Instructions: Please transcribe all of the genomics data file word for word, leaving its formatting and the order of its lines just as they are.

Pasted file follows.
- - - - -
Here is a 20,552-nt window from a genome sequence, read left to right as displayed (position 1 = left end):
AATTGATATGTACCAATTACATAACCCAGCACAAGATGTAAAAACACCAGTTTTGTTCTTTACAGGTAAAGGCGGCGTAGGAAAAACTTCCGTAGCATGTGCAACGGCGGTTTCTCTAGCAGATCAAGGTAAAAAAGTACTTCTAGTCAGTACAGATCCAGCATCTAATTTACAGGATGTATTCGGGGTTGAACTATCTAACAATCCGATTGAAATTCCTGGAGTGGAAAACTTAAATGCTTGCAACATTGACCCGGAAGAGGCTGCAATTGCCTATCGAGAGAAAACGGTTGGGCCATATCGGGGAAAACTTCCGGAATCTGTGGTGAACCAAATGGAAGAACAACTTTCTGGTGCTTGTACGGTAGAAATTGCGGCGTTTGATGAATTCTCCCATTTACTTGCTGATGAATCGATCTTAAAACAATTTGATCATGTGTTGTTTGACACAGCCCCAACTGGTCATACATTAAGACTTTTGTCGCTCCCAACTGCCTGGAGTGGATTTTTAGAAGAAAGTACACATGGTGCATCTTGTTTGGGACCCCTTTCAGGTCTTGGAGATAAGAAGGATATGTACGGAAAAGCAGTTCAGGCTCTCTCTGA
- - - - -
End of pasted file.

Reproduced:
Here is a 20,552-nt window from a genome sequence, read left to right as displayed (position 1 = left end):
AATTGATATGTACCAATTACATAACCCAGCACAAGATGTAAAAACACCAGTTTTGTTCTTTACAGGTAAAGGCGGCGTAGGAAAAACTTCCGTAGCATGTGCAACGGCGGTTTCTCTAGCAGATCAAGGTAAAAAAGTACTTCTAGTCAGTACAGATCCAGCATCTAATTTACAGGATGTATTCGGGGTTGAACTATCTAACAATCCGATTGAAATTCCTGGAGTGGAAAACTTAAATGCTTGCAACATTGACCCGGAAGAGGCTGCAATTGCCTATCGAGAGAAAACGGTTGGGCCATATCGGGGAAAACTTCCGGAATCTGTGGTGAACCAAATGGAAGAACAACTTTCTGGTGCTTGTACGGTAGAAATTGCGGCGTTTGATGAATTCTCCCATTTACTTGCTGATGAATCGATCTTAAAACAATTTGATCATGTGTTGTTTGACACAGCCCCAACTGGTCATACATTAAGACTTTTGTCGCTCCCAACTGCCTGGAGTGGATTTTTAGAAGAAAGTACACATGGTGCATCTTGTTTGGGACCCCTTTCAGGTCTTGGAGATAAGAAGGATATGTACGGAAAAGCAGTTCAGGCTCTCTCTGA